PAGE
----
MLB relievers: A case for eliminating the 8-pitch warmup

SAN FRANCISCO, CA - APRIL 29: Kenta Maeda #18 of the Los Angeles Dodgers warms up in the bullpen before the game against the San Francisco Giants at AT&T Park on April 29, 2018 in San Francisco, California. The San Francisco Giants defeated the Los Angeles Dodgers 4-2. (Photo by Jason O. Watson/Getty Images)
SAN FRANCISCO, CA - APRIL 29: Kenta Maeda #18 of the Los Angeles Dodgers warms up in the bullpen before the game against the San Francisco Giants at AT&T Park on April 29, 2018 in San Francisco, California. The San Francisco Giants defeated the Los Angeles Dodgers 4-2. (Photo by Jason O. Watson/Getty Images) /
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(Photo by Will Newton/Getty Images)
(Photo by Will Newton/Getty Images) /

4 reasons why a manager liked the 8-pitch warmup

I can think of only 4 reasons why a manager would want his man throwing eight more warmups on the game mound after he threw three to even six innings worth of pitches in the pen before you brought him in mid-inning:

  1. The manager and his bullpen coach didn’t pay attention to the pitcher’s bullpen pitch count.
  2. The skipper burned a lot of his pen in this game or the previous couple of games and left himself thin for a day or two.
  3. The pitcher’s in the manager’s doghouse and the skipper might want to deep fry him, maybe especially in his walk year.
  4. The other guys have more than one man on base when the pitcher comes in, with a big swinger looming at the plate, and the manager has either a crisis addiction or a suicide complex.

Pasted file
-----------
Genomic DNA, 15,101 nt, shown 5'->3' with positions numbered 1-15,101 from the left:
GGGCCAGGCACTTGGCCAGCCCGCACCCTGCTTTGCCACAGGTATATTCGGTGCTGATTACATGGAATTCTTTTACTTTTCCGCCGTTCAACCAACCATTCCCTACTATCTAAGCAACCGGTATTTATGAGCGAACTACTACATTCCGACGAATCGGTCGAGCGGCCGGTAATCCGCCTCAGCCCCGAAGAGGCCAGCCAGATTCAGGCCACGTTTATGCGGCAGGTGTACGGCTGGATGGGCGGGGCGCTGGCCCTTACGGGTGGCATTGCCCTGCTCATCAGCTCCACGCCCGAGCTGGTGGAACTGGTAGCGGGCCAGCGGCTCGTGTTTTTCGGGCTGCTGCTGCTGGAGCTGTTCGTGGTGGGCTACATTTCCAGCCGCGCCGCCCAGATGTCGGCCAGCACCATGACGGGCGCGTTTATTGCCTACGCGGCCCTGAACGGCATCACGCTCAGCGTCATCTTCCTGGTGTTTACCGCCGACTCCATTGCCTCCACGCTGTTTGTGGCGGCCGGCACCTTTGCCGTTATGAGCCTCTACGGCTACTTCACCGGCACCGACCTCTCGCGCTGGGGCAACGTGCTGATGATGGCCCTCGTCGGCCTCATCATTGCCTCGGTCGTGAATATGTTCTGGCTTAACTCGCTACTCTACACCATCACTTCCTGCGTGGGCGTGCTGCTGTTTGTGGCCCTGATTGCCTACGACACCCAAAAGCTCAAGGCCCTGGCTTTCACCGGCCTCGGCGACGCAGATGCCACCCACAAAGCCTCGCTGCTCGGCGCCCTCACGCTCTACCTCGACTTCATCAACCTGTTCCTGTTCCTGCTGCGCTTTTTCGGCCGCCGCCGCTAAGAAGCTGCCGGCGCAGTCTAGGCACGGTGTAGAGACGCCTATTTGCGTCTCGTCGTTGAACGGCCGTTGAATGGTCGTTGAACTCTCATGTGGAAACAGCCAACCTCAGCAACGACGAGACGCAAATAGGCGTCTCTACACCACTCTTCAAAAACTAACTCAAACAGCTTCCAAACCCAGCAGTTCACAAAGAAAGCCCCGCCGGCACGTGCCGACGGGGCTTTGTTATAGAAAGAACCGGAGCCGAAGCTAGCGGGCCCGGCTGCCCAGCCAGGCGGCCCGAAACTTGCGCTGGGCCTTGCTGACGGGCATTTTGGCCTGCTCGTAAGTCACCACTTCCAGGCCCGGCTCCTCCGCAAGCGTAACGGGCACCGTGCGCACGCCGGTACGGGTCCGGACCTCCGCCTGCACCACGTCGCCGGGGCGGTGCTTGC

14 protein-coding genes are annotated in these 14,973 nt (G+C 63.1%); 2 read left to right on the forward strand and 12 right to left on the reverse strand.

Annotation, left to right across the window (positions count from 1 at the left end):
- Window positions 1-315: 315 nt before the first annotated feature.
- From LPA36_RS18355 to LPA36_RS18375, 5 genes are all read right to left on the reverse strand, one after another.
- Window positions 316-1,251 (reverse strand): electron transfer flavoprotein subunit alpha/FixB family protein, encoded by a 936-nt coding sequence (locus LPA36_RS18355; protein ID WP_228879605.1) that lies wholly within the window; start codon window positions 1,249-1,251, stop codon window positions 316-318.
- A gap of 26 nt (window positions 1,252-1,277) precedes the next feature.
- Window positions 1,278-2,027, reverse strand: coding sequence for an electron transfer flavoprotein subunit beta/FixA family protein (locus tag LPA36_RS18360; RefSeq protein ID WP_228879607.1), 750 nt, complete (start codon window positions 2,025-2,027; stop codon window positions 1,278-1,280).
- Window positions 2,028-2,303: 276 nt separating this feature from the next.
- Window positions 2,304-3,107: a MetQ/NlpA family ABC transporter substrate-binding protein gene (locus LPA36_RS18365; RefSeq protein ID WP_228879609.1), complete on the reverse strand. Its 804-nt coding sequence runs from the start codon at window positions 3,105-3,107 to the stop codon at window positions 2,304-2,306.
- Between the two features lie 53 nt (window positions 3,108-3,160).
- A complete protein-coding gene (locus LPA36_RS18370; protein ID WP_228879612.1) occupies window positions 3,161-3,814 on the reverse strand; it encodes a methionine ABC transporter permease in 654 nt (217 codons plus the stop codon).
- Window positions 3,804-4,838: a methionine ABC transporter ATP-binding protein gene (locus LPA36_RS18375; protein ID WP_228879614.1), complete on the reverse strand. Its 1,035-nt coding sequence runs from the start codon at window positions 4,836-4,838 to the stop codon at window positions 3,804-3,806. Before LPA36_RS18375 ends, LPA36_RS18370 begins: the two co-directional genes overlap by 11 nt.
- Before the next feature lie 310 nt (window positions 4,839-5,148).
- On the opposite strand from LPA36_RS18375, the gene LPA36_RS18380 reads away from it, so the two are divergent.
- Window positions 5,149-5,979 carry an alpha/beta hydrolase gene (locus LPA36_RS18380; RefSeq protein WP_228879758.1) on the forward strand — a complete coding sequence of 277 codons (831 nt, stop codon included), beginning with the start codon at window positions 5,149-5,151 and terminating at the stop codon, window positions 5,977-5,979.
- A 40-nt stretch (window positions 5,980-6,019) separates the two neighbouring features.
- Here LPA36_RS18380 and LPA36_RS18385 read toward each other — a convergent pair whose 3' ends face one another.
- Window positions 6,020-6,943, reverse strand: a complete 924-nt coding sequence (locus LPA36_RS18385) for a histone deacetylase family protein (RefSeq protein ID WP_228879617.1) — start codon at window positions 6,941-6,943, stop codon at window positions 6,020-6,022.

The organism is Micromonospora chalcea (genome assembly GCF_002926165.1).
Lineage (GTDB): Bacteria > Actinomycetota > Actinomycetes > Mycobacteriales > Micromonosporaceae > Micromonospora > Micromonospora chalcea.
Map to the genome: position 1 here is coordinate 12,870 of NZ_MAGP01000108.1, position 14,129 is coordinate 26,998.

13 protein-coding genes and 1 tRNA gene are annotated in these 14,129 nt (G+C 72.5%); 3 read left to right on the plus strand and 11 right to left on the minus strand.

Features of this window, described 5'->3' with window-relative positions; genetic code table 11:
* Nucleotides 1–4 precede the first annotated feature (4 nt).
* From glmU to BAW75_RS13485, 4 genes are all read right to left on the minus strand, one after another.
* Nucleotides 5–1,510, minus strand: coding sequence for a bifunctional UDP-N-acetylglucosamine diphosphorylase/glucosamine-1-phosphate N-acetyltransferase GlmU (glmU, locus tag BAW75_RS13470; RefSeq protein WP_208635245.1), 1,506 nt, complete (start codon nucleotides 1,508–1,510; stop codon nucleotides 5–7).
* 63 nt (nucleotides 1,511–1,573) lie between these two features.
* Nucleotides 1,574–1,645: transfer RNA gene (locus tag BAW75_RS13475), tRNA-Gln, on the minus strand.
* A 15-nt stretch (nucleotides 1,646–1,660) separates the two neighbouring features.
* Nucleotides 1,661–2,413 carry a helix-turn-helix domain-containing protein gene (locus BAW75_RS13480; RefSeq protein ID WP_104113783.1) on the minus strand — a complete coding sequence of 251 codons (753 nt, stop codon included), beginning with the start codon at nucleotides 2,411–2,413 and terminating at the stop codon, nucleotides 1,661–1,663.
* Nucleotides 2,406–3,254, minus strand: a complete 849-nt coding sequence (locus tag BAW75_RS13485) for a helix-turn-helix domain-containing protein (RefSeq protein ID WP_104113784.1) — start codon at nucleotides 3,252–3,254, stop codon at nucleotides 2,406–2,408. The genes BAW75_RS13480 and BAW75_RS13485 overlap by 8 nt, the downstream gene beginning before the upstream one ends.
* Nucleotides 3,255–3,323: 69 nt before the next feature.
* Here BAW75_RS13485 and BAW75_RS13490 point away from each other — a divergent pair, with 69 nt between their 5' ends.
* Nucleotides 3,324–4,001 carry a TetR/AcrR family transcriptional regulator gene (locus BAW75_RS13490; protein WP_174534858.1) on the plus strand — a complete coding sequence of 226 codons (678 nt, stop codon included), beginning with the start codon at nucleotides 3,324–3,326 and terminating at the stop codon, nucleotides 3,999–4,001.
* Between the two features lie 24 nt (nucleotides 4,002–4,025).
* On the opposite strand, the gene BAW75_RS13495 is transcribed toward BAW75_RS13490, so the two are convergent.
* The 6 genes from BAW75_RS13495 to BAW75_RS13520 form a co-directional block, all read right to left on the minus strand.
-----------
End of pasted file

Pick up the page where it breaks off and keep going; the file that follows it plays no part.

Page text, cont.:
“Basically,” Herzog wrote, “if I warmed you up twice and didn’t use you, you had the rest of the day off.”

Sound as a bell. This would also require teams to think even more prudently about building their bullpens in the first place. What a concept.

It also doesn’t take that long to bring a pitcher in from the bullpen, whether he prefers to jog in from the pen or whether he hops the shuttle cart. Typically, it takes MLB relievers about a full minute to throw those eight game-mound warmups.

One less broadcast commercial slot to worry about, assuming those involved understand that the common good of the game isn’t always the same thing as making money for it. And that pitcher gets right to work facing a batter.

If a relief pitcher brought in mid-inning thwarts the potential disaster that compelled his coming in in the first place, and he has another full inning’s work ahead of him, then he can throw the usual eight warmups before he starts that inning.

But if he doesn’t have to throw eight more warmups on the game mound after he got hot in the pen already, and the manager needs him mid-inning, that’s saving extra wear on his arm, and the skipper a few extra ibuprofen or Tums. And just maybe a big piece of his eventual pennant.